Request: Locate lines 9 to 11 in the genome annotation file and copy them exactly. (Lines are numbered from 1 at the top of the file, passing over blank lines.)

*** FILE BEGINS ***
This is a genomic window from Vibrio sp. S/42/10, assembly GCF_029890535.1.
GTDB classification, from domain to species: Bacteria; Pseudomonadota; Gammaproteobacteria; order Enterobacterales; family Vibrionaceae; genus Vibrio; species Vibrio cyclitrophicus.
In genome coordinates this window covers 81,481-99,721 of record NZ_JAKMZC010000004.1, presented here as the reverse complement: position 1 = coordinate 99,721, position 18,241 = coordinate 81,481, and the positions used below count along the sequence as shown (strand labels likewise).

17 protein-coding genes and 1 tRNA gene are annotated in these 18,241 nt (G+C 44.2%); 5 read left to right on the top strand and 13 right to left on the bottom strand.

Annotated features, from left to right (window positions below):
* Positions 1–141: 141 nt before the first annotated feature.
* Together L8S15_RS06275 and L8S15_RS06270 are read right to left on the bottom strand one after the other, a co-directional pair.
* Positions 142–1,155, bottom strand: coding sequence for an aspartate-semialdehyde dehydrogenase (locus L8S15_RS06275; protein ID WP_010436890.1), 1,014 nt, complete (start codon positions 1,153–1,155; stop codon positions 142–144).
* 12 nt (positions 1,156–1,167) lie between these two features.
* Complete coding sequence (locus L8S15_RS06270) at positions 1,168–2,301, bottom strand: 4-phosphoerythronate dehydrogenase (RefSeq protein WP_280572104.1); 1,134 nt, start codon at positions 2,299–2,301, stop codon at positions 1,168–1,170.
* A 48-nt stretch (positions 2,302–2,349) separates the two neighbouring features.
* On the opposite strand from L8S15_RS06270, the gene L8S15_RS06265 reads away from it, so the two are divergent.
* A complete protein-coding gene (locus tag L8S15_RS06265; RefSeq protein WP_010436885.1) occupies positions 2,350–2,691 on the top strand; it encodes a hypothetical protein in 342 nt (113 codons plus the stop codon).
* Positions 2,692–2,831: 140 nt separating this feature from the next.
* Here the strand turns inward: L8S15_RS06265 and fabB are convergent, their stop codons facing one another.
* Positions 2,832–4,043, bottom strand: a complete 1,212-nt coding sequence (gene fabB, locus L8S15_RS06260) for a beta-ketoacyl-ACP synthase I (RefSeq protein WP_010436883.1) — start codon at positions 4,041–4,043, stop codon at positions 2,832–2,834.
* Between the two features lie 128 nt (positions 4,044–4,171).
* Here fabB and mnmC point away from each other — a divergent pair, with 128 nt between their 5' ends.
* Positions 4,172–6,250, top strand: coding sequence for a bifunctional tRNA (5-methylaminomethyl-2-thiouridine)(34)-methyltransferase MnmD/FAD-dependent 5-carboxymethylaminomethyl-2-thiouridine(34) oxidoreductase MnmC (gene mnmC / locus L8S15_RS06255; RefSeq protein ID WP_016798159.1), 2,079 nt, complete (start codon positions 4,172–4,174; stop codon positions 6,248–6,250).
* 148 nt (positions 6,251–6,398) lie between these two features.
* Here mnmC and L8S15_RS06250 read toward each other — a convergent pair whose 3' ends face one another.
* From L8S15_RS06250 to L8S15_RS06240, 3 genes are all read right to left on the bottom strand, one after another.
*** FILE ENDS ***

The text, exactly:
* 12 nt (positions 1,156–1,167) lie between these two features.
* Complete coding sequence (locus L8S15_RS06270) at positions 1,168–2,301, bottom strand: 4-phosphoerythronate dehydrogenase (RefSeq protein WP_280572104.1); 1,134 nt, start codon at positions 2,299–2,301, stop codon at positions 1,168–1,170.
* A 48-nt stretch (positions 2,302–2,349) separates the two neighbouring features.